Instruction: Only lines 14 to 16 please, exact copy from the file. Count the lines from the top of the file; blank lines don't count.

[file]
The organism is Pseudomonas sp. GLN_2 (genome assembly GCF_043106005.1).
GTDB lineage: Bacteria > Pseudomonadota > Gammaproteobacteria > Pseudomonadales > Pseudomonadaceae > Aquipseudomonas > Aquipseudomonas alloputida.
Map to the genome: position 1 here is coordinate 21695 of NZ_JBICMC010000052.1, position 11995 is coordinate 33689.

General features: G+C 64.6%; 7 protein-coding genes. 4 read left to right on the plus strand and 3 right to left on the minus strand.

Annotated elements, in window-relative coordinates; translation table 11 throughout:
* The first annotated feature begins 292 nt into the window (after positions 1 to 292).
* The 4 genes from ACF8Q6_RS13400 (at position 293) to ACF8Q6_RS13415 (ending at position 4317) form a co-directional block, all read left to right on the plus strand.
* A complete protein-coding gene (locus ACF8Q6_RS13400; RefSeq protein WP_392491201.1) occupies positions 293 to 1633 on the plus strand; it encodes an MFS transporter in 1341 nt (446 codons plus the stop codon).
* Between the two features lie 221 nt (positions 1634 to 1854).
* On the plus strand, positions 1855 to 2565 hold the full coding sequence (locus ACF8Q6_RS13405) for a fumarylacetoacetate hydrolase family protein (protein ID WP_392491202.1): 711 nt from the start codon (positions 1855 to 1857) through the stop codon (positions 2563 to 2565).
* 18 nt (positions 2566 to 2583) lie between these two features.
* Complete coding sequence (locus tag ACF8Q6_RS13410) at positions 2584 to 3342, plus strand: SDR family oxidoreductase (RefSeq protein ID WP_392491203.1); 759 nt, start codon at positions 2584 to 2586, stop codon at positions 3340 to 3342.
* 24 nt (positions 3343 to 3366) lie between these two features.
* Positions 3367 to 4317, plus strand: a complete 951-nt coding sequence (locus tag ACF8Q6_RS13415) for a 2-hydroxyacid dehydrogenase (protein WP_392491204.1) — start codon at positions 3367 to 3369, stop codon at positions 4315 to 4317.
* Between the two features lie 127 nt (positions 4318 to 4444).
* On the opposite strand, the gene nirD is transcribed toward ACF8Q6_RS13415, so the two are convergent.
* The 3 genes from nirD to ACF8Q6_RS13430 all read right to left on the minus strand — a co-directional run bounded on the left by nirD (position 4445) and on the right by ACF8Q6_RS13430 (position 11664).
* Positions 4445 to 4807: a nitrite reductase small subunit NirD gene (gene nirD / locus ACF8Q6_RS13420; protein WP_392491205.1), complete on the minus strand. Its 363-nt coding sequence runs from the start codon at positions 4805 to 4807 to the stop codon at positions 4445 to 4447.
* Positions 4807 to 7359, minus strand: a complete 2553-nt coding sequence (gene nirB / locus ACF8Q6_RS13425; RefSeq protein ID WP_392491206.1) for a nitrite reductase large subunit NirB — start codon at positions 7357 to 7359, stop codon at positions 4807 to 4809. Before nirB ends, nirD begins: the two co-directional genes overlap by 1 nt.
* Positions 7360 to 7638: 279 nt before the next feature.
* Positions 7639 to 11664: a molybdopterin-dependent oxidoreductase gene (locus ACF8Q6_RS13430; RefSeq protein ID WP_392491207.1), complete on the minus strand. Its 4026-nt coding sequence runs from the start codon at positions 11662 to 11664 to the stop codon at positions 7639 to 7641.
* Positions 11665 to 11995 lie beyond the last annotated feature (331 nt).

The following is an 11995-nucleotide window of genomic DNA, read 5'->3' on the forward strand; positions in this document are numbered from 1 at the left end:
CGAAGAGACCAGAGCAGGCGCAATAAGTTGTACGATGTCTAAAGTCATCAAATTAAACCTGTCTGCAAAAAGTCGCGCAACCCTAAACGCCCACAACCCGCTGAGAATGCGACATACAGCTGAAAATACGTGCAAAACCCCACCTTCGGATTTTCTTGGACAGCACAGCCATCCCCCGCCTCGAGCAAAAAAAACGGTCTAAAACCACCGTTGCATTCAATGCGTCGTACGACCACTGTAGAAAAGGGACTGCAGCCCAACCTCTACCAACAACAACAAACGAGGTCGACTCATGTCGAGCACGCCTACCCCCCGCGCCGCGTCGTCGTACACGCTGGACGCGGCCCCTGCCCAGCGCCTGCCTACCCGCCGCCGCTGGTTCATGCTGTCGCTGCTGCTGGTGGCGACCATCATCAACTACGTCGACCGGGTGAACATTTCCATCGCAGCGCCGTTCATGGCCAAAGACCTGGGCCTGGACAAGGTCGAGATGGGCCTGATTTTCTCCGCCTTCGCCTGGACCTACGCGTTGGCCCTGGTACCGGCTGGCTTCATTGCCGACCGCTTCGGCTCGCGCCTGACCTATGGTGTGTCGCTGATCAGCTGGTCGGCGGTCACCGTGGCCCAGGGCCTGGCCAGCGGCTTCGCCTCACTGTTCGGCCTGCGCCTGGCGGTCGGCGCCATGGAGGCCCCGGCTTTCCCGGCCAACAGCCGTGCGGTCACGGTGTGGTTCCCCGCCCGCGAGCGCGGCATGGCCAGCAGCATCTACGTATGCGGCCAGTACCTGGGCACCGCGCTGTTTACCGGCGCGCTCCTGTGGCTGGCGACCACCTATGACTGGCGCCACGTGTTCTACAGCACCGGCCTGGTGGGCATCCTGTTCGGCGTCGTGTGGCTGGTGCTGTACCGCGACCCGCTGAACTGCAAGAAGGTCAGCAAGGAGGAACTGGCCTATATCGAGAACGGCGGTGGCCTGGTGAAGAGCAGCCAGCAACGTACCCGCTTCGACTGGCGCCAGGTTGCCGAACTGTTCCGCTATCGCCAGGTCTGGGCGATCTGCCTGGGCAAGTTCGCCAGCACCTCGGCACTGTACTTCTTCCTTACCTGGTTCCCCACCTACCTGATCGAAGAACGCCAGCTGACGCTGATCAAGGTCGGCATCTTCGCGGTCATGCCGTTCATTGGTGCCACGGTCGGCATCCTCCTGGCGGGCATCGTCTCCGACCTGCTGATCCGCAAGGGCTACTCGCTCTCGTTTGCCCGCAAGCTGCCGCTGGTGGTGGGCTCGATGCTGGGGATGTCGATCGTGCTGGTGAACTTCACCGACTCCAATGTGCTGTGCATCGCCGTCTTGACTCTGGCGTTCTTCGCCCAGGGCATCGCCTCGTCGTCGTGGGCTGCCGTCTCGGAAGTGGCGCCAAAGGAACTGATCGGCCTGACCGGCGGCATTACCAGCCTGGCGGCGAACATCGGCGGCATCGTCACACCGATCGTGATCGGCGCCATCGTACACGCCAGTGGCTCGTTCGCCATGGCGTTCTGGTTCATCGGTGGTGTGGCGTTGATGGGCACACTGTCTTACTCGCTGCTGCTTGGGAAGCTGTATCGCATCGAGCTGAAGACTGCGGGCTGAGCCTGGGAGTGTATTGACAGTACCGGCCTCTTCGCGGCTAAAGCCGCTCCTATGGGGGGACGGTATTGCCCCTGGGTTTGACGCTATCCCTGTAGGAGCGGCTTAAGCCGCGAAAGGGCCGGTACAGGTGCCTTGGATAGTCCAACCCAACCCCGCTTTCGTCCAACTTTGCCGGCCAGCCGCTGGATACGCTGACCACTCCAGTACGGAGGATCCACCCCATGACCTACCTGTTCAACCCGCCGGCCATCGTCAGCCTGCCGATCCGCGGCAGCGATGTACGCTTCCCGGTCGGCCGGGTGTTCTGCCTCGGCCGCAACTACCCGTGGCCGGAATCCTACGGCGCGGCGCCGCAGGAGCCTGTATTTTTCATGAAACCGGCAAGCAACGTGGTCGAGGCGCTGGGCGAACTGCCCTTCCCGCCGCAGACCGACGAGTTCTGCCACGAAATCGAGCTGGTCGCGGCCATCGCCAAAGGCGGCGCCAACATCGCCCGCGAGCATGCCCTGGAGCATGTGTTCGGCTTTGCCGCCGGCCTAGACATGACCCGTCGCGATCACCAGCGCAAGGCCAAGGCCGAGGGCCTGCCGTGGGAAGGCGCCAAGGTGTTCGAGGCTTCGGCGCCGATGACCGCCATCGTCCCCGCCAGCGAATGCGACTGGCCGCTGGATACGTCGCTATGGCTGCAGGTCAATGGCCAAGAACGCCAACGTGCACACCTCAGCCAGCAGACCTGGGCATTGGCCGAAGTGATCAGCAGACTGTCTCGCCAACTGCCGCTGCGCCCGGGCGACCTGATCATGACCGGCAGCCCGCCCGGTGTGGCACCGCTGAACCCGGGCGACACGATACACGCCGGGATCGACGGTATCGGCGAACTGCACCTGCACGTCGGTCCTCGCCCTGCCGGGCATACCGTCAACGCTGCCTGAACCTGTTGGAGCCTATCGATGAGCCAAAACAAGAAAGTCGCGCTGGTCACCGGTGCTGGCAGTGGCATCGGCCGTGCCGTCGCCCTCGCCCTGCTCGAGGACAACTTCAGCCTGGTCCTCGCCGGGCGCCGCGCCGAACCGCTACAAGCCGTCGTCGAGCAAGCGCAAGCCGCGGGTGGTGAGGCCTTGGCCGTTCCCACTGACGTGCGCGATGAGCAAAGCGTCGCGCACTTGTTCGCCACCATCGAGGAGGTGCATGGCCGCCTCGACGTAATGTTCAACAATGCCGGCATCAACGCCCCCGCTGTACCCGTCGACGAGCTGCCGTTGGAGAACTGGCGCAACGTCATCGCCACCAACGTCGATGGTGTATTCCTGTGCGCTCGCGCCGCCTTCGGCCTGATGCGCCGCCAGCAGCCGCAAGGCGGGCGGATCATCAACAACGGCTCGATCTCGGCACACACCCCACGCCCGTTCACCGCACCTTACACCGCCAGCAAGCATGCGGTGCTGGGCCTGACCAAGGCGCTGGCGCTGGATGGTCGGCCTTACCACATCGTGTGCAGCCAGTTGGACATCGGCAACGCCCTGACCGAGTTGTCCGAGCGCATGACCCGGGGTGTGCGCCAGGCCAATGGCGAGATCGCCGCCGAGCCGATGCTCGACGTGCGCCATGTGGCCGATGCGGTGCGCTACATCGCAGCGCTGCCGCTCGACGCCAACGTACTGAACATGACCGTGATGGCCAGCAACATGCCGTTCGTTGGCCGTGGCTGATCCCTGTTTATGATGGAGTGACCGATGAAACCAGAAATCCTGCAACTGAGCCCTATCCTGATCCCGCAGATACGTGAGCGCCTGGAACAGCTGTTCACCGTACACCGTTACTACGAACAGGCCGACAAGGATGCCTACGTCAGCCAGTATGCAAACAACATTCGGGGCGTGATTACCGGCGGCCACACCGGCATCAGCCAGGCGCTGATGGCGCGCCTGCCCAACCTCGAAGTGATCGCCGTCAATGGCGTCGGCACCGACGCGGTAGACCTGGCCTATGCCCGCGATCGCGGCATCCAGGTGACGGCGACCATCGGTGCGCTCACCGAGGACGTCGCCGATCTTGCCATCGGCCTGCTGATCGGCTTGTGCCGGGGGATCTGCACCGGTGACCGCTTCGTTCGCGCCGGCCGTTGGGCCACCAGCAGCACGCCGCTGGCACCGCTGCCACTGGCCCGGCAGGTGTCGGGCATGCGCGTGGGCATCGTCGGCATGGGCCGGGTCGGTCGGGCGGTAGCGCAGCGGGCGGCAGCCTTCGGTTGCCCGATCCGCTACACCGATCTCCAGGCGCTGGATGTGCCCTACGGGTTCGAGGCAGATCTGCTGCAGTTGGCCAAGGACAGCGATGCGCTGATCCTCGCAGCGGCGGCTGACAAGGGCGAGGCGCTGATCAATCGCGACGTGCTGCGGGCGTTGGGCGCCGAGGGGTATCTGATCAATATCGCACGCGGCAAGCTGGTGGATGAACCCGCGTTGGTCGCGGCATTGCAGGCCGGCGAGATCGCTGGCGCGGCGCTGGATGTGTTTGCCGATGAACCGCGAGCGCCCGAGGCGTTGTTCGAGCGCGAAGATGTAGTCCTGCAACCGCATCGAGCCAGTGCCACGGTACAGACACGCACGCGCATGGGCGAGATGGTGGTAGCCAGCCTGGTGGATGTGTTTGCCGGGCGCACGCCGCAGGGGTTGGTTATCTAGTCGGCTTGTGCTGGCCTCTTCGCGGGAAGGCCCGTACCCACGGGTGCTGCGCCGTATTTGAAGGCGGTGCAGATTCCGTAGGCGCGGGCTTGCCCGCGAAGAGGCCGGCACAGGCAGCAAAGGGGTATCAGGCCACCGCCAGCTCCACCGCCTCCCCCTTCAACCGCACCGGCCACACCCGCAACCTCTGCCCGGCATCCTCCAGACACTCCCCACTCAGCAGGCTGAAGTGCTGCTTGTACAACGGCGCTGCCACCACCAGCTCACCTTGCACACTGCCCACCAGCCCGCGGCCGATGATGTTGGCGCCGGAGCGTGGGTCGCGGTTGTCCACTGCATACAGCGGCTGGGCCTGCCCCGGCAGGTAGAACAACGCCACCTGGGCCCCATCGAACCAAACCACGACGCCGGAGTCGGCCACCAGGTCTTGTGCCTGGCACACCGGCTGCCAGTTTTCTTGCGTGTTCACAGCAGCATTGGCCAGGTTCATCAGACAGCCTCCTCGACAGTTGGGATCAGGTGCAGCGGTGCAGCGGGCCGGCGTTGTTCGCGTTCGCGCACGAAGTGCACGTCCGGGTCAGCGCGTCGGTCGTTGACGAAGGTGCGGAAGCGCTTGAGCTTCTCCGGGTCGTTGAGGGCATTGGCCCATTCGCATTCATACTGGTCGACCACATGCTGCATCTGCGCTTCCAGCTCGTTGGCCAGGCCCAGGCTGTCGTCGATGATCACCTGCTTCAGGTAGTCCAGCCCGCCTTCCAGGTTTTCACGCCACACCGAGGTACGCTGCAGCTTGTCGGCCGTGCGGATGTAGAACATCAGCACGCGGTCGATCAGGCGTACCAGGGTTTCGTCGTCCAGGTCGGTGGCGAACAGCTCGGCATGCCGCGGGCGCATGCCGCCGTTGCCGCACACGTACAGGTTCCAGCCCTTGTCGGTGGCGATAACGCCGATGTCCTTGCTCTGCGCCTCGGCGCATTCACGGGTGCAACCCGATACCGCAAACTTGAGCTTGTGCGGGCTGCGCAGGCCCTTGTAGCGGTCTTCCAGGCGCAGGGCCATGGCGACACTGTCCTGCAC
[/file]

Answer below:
* Positions 3367 to 4317, plus strand: a complete 951-nt coding sequence (locus tag ACF8Q6_RS13415) for a 2-hydroxyacid dehydrogenase (protein WP_392491204.1) — start codon at positions 3367 to 3369, stop codon at positions 4315 to 4317.
* Between the two features lie 127 nt (positions 4318 to 4444).
* On the opposite strand, the gene nirD is transcribed toward ACF8Q6_RS13415, so the two are convergent.